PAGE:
Sunday 15 September 2019

Celebrating Czech music on its national holiday

A river runs by it: the castle of Cesky, Krumlov, in the Czech Republic
A river runs by it: the castle of Cesky, Krumlov, in the Czech Republic

George Hamilton

Today is the national holiday in the Czech Republic. That in itself is something of a paradox, for it's a commemoration of the founding of a state that no longer exists.

It was on Monday October 28, 1918, as World War I was coming to an end, that Czechoslovakia declared its independence from the Habsburg empire.

The Czech Republic and Slovakia - the two constituent parts of the new republic - went their separate ways 25 years ago, but the Czechs have continued with the celebration.

This isn't really that surprising, for what happened in 1992 - the velvet divorce, as it was called - was nothing like the seismic schism that shook them both free almost a century ago now. You can see why it would still be celebrated.

Nationalism was deep-rooted in what were known prior to 1918 as the Czech Lands - Bohemia, Moravia, and part of Silesia that make up the present-day republic.

But since the 16th century, when the region was taken over by the Habsburgs, the emphasis had been on all things German.

As the sands shifted, and history began to call time on the old order, so art stepped forward to seize the day.

Nowhere was this more evident than in music, where two composers in particular stood out - Bedrich Smetana and Antonin Dvorak. These two masters of the Romantic era put a distinctly Czech stamp on their output.

It's ironic that Dvorak is best known these days for his New World Symphony, and in particular its slow movement that has been turned into a song, 'Goin' Home'.

He had relocated to work in America at the now defunct New York Conservatory, but he missed his home place, and the words given to the largo of his symphony by one of his students caught his mood.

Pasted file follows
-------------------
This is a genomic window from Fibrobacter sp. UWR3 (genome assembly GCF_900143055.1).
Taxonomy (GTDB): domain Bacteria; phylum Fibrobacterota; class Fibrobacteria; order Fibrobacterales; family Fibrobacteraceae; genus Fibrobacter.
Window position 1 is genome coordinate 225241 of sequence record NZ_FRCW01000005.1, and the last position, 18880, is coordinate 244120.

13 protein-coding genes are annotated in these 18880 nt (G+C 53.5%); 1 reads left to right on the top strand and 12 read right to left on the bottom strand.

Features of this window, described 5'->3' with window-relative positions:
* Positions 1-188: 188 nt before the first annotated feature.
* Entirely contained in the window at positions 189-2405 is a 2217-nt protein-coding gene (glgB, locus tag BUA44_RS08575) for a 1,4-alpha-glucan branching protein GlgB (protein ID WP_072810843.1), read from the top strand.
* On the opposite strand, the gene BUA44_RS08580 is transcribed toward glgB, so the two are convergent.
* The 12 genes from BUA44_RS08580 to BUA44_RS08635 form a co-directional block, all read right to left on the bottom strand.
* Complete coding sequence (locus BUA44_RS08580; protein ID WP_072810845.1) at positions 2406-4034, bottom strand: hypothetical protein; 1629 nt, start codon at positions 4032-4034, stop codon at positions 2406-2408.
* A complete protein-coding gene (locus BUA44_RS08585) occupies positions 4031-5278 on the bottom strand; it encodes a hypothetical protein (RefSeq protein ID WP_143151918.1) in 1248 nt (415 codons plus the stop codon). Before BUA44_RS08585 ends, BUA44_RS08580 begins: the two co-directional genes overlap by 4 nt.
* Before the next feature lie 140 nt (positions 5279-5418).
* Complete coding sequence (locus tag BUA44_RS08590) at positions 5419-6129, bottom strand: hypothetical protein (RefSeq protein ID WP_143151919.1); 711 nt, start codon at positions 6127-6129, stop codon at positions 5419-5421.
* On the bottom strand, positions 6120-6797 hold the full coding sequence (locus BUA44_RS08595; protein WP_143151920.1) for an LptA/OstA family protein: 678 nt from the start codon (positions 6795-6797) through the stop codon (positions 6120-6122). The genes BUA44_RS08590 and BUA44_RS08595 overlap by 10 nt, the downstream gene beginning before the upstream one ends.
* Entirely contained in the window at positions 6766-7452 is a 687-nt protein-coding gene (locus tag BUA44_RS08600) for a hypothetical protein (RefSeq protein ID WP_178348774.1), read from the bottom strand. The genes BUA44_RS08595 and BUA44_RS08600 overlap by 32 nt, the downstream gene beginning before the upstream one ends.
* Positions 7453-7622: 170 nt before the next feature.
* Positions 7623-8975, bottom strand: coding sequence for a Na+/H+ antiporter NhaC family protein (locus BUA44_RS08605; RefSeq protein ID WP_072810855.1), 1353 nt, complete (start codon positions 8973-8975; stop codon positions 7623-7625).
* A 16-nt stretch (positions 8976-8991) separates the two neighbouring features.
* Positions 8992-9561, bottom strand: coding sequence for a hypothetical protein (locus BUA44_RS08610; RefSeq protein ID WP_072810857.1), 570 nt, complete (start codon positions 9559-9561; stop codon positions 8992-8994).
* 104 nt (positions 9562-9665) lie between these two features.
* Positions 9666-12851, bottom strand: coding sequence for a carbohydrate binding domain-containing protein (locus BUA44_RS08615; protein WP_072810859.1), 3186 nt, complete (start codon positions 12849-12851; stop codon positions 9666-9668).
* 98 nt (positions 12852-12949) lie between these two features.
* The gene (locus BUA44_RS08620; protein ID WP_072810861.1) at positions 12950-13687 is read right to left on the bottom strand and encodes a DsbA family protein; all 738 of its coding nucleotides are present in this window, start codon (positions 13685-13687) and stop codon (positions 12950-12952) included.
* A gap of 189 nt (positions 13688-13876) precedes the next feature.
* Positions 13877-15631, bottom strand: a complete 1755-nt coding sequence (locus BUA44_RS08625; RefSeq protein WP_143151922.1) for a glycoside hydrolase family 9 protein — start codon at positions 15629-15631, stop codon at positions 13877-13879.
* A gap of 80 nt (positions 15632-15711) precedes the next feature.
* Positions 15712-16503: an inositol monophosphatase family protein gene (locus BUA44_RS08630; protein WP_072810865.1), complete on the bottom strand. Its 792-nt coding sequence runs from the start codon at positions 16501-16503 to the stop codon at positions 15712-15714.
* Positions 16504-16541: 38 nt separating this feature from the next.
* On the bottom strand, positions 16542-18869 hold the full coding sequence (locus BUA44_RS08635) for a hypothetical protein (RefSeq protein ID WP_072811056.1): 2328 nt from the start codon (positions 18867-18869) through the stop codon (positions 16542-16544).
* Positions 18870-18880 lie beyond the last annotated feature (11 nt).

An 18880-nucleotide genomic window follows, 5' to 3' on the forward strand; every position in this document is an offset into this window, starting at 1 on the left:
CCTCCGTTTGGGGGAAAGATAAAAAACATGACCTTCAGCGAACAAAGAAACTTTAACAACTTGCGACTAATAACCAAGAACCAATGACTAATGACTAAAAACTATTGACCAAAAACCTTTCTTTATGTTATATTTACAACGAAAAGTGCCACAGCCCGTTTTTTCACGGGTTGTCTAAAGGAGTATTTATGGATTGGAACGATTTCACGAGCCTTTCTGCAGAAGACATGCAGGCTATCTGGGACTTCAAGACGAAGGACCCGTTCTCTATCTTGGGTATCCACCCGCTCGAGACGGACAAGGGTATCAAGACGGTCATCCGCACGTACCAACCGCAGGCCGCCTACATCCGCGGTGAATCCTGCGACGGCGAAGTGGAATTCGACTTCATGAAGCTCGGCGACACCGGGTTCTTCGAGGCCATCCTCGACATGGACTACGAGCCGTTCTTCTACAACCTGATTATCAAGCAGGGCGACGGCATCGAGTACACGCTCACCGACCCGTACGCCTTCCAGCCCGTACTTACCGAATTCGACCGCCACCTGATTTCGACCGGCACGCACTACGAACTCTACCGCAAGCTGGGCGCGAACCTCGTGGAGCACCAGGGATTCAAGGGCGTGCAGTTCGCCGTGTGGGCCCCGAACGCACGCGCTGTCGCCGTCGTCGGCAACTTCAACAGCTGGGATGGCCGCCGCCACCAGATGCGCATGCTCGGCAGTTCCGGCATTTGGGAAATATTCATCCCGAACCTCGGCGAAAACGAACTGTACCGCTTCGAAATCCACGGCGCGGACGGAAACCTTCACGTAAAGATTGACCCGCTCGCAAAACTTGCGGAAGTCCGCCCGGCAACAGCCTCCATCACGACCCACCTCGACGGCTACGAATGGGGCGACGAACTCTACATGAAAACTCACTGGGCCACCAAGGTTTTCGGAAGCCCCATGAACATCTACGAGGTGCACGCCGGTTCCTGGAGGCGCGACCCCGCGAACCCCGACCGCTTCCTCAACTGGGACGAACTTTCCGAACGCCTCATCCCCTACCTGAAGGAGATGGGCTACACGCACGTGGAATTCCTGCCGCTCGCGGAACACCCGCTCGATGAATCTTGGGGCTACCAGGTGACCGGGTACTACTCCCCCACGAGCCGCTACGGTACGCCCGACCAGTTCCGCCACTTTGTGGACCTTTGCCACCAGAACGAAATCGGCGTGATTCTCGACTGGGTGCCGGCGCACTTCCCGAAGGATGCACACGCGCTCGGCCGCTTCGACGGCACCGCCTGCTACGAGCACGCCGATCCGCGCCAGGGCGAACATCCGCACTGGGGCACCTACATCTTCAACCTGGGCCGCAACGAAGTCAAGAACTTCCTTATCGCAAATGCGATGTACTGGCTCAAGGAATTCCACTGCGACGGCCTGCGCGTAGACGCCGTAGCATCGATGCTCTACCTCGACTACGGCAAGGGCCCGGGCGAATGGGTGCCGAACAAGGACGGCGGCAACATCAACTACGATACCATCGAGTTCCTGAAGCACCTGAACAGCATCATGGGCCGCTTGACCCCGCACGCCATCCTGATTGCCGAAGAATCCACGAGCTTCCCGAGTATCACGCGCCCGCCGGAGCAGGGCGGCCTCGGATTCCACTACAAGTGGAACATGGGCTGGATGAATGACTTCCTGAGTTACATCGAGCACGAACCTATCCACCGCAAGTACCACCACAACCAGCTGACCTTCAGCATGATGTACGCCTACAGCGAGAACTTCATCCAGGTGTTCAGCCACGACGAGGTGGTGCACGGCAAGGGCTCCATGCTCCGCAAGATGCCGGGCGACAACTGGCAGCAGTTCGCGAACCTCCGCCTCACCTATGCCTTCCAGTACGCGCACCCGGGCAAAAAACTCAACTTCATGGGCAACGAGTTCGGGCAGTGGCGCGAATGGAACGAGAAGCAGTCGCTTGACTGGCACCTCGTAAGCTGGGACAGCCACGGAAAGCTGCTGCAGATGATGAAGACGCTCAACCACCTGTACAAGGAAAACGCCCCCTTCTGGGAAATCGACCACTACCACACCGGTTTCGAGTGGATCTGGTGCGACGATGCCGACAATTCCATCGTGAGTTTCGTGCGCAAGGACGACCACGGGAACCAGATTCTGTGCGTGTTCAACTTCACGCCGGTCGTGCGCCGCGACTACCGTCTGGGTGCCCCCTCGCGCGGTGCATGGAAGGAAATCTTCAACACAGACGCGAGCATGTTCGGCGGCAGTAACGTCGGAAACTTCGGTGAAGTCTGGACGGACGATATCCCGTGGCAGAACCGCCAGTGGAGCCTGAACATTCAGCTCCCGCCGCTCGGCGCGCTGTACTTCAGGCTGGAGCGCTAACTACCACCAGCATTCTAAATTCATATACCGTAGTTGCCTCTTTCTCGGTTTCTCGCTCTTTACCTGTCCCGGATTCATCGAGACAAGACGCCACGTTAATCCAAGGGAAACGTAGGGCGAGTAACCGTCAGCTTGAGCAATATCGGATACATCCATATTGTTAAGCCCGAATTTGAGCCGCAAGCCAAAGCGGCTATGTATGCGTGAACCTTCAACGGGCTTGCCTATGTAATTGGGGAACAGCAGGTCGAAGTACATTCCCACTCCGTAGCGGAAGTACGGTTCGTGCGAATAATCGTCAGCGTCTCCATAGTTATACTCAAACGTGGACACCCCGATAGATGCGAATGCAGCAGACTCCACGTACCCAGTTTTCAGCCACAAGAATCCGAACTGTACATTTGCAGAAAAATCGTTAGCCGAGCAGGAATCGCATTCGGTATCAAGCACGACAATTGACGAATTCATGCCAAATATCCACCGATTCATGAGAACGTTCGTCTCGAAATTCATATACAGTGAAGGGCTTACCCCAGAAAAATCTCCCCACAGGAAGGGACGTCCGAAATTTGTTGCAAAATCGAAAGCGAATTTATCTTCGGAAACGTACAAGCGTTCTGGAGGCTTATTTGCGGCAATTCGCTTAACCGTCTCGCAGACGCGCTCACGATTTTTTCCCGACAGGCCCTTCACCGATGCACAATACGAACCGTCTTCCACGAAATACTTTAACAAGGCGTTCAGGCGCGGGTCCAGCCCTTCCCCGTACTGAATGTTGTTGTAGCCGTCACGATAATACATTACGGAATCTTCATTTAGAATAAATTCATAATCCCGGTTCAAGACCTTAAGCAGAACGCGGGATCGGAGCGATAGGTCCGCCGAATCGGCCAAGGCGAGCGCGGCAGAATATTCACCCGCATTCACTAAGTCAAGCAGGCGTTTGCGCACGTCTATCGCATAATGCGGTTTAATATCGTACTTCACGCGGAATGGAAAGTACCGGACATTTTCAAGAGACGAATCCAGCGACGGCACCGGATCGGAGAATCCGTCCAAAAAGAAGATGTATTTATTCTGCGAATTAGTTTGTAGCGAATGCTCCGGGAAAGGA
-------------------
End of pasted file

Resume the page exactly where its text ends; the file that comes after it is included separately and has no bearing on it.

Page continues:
William Arms Fisher came up with the lyrics, but it was the musical master, Dvorak himself, who provided the tune.

He made the most of his three years in America, exploring the sounds and the rhythms he found there.

But while that Symphony No 9, 'From the New World', has become his signature piece, it's those Czech melodies that really mark him out.

His collection of Slavonic Dances, his Czech Suite - which presents a series of local dances in its five movements - and his symphonies present a glorious kaleidoscope of themes from his native place.

There's his wonderful Romance for Violin and Orchestra which I never tire of hearing, but my own particular favourite is the lively scherzo (3rd movement) of his 7th Symphony in D minor.

Bedrich Smetana could claim the title of the daddy of Czech Music. Born 17 years before Dvorak, in 1824, he mined the seams of a rich tradition of melody and rhythm. His opera, The Bartered Bride, is a treat.

You'll find his signature tune in amongst a suite of six symphonic poems paying tribute to his part of the world - Ma Vlast (in English, My Country).

One of those pieces is called Vltava, or, in the German that still finds its way to insert itself, Die Moldau.

It's the river that flows like the life blood of the Czech Republic, coming to life in two springs in the Bohemian forest, growing from a babbling brook to a stream, then on to become a torrent.

It flows past the castle of Cesky Krumlov, and on through the countryside to the city of Ceske Budejovice - home of the original Budweiser beer.

The music charts its course, taking in a gypsy wedding on its banks, then becoming more majestic as it reaches Prague and flows beneath the Charles Bridge below the castle, heading on to reach journey's end in a clash of cymbals and blasts of brass, tumbling into the Elbe for its journey towards the North Sea beyond Hamburg.

Smetana and Dvorak, providing the perfect musical accompaniment for the day that's in it.

George Hamilton presents The Hamilton Scores on RTÉ lyric fm from 10am each Saturday and Sunday

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